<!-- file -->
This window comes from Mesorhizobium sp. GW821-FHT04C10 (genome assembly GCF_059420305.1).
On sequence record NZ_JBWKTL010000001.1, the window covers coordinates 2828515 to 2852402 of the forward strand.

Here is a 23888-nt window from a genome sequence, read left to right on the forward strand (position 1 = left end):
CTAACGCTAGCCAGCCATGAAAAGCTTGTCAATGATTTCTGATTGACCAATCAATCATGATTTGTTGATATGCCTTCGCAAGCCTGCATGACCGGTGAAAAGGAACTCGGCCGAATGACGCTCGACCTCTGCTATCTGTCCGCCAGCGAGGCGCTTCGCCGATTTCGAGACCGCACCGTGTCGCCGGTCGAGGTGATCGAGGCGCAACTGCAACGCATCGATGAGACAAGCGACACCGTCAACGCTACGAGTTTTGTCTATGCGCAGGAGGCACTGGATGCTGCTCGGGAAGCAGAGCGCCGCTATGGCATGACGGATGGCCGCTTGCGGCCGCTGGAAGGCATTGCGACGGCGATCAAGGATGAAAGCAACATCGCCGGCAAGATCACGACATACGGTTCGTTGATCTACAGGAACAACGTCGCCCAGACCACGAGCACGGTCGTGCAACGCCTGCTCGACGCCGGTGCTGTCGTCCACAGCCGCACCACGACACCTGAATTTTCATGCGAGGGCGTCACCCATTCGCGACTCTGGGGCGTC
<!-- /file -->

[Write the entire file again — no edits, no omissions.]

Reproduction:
This window comes from Mesorhizobium sp. GW821-FHT04C10 (genome assembly GCF_059420305.1).
On sequence record NZ_JBWKTL010000001.1, the window covers coordinates 2828515 to 2852402 of the forward strand.

Here is a 23888-nt window from a genome sequence, read left to right on the forward strand (position 1 = left end):
CTAACGCTAGCCAGCCATGAAAAGCTTGTCAATGATTTCTGATTGACCAATCAATCATGATTTGTTGATATGCCTTCGCAAGCCTGCATGACCGGTGAAAAGGAACTCGGCCGAATGACGCTCGACCTCTGCTATCTGTCCGCCAGCGAGGCGCTTCGCCGATTTCGAGACCGCACCGTGTCGCCGGTCGAGGTGATCGAGGCGCAACTGCAACGCATCGATGAGACAAGCGACACCGTCAACGCTACGAGTTTTGTCTATGCGCAGGAGGCACTGGATGCTGCTCGGGAAGCAGAGCGCCGCTATGGCATGACGGATGGCCGCTTGCGGCCGCTGGAAGGCATTGCGACGGCGATCAAGGATGAAAGCAACATCGCCGGCAAGATCACGACATACGGTTCGTTGATCTACAGGAACAACGTCGCCCAGACCACGAGCACGGTCGTGCAACGCCTGCTCGACGCCGGTGCTGTCGTCCACAGCCGCACCACGACACCTGAATTTTCATGCGAGGGCGTCACCCATTCGCGACTCTGGGGCGTC